Fancy-pants cocktails may be the mark of sophistication, but some Brooklyn venues are beginning to take on libations that inspire that warm, fizzy feeling of nostalgia.
Gourmet soda brands like Grown Up Soda and Fizzy-Lizzy have long graced the coolers of Brooklyn’s bodegas, but now locales such as Fort Defiance, Brooklyn Farmacy and the newly opened Tin City Drug & General Store in Bedford-Stuyvesant are dishing out their own variations of the fizzy beverages.
At Tin City, which opened last month, owner Saratu Nafziger wanted to create a well-stocked corner store with an “old-fashioned feel” — so she added a soda fountain.
The sleek interior and organic kombucha lining the shelves don’t exactly spell out “old-fashioned,” but the store’s bubbly beverages have certainly earned it a cast of regulars.
“We wanted a place that truly had the neighborhood-y vibe of an old general store — and we figured everybody loves ice cream and good soda,” said Tim Nafziger, Saratu’s brother, who manages the store. Nafziger crafts sodas from extra-fizzy seltzer on tap and Torani-flavored syrups — some with the addition of Van Leeuwen ice cream. The store’s signature soda is the Brownstone, made with Coca-Cola, chocolate syrup and hazelnut-chocolate ice cream.
Tin City, though, wasn’t the first. The store opened on the heels of Brooklyn Farmacy & Soda Fountain, a Cobble Hill general store and fountain that was perhaps the game-changer of the Brooklyn soda-scape, if you will.
At the store’s opening, owner Pete Freeman said it was his dream to make a great egg cream — which he does — along with a host of other great sodas all made from P&H Soda and Syrup’s Brooklyn-made flavorings.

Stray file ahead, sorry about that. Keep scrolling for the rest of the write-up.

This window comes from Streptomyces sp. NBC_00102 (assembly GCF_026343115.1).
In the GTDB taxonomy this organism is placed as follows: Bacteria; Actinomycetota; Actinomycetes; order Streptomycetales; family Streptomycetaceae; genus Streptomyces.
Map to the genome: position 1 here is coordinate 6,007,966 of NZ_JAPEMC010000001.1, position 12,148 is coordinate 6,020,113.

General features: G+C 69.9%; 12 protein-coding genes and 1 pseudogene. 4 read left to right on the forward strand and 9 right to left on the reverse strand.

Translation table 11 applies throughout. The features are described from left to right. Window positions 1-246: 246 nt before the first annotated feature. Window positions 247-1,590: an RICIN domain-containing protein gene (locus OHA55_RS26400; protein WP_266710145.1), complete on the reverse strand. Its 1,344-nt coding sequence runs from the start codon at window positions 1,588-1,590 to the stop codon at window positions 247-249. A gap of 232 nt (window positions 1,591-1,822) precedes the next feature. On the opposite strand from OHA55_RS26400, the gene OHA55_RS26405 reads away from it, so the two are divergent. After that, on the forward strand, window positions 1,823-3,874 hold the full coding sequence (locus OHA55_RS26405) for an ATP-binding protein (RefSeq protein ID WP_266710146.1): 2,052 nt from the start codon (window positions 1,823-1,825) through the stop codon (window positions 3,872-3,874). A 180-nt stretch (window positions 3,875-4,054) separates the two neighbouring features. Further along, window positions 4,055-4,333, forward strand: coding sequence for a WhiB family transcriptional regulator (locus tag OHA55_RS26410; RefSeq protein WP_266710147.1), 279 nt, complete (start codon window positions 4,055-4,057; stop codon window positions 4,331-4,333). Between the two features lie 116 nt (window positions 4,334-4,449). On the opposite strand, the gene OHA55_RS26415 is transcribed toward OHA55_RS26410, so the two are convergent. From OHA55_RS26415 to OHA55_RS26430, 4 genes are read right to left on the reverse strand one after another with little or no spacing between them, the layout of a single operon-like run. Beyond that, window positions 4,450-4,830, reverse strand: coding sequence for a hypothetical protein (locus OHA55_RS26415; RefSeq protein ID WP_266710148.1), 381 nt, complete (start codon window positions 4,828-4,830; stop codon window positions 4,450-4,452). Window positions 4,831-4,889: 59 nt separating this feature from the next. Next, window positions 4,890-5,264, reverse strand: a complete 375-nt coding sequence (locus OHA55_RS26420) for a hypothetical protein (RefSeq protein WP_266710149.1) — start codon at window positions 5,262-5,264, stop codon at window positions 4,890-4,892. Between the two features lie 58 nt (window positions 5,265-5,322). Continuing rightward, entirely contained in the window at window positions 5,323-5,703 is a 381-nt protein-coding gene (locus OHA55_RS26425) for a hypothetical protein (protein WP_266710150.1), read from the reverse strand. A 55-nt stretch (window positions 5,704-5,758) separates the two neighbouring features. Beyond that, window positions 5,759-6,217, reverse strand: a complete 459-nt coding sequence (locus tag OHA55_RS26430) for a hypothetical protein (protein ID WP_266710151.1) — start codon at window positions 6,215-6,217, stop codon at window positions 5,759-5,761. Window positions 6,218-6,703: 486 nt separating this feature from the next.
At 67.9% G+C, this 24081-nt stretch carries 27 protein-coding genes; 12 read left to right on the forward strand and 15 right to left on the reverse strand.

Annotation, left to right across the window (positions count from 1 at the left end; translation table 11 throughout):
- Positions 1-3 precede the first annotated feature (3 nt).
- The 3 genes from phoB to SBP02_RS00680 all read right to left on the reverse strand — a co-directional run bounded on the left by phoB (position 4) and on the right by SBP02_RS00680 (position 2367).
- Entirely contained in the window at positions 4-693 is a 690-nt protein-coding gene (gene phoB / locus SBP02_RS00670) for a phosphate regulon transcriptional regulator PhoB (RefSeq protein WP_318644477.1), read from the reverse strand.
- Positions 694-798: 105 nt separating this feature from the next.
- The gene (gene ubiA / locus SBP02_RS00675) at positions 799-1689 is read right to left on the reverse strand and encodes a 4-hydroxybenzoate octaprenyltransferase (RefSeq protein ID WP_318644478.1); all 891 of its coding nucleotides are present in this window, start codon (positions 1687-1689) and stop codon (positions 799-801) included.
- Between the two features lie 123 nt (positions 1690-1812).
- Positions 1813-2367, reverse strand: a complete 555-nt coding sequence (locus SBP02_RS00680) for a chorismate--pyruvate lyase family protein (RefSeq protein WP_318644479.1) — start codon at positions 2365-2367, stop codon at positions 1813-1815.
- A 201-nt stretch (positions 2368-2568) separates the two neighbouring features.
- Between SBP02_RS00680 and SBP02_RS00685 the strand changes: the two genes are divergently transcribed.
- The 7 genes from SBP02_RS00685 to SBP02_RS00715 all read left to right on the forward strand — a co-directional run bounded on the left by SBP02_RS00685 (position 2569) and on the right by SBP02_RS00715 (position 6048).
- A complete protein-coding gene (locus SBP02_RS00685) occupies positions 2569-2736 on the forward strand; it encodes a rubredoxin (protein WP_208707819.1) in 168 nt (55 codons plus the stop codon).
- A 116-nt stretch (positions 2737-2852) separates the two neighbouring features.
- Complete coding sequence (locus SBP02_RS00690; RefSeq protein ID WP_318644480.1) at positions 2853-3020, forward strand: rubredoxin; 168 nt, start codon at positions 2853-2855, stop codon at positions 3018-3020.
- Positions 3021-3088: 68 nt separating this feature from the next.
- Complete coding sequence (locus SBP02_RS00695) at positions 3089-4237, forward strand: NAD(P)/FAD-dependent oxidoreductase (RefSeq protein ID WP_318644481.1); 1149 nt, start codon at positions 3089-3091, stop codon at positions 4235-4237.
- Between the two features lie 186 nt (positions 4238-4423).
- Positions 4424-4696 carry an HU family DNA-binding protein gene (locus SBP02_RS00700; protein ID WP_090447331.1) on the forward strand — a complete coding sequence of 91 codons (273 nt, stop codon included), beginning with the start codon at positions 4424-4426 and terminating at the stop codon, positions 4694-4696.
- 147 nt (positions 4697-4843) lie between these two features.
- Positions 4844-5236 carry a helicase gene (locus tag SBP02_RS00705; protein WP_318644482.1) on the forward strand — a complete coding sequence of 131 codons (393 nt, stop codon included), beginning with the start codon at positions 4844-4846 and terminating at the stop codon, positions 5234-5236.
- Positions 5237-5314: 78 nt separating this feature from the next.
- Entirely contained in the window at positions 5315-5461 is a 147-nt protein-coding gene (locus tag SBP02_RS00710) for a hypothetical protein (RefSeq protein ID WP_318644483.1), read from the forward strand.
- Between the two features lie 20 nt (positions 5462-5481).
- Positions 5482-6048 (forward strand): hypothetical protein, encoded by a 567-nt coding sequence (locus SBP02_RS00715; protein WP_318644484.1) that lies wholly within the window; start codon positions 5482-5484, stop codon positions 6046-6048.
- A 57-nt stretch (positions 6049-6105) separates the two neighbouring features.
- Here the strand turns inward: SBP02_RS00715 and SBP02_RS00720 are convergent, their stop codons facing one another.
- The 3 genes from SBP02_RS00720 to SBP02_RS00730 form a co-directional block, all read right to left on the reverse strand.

Fizzy, alcohol-less drinkables are now on restaurant menus across the borough. At St. Anselm, the menu features a smattering of sodas, homemade with Fee Brother’s syrups. Park Slope’s Thistle Hill Tavern introduced a puckery, homemade lemon soda to its menu. And at Fort Defiance, mixologist-owner St. John Frizell was not contented with the idea of merely making the sodas himself. He undertook making the syrups as well for sodas like the café’s gingerade.
So is this the soda revolution? We might not be ready to give up our G&T’s yet, but we’ll certainly give them a night off.
“Anywhere you can grab a cola and go,” said Nafziger, “but good soda — that’s something to talk about.”
Fort Defiance [365 Van Brunt St. at Dikeman Street in Red Hook, (347) 453-6672]; St. Anselm [361 Metropolitan Ave. at Havemeyer Street in Williamsburg, (718) 384-5054]; Brooklyn Farmacy & Soda Fountain [513 Henry St. at Sackett Street in Cobble Hill, (718) 522-6260]; Tin City Drug & General Store [66 Lewis Ave., between Macon and Halsey streets in Bed-Stuy, (718) 443-4141]; Thistle Hill Tavern [441 Seventh Ave. at 15th Street in Park Slope, (347) 599-1262].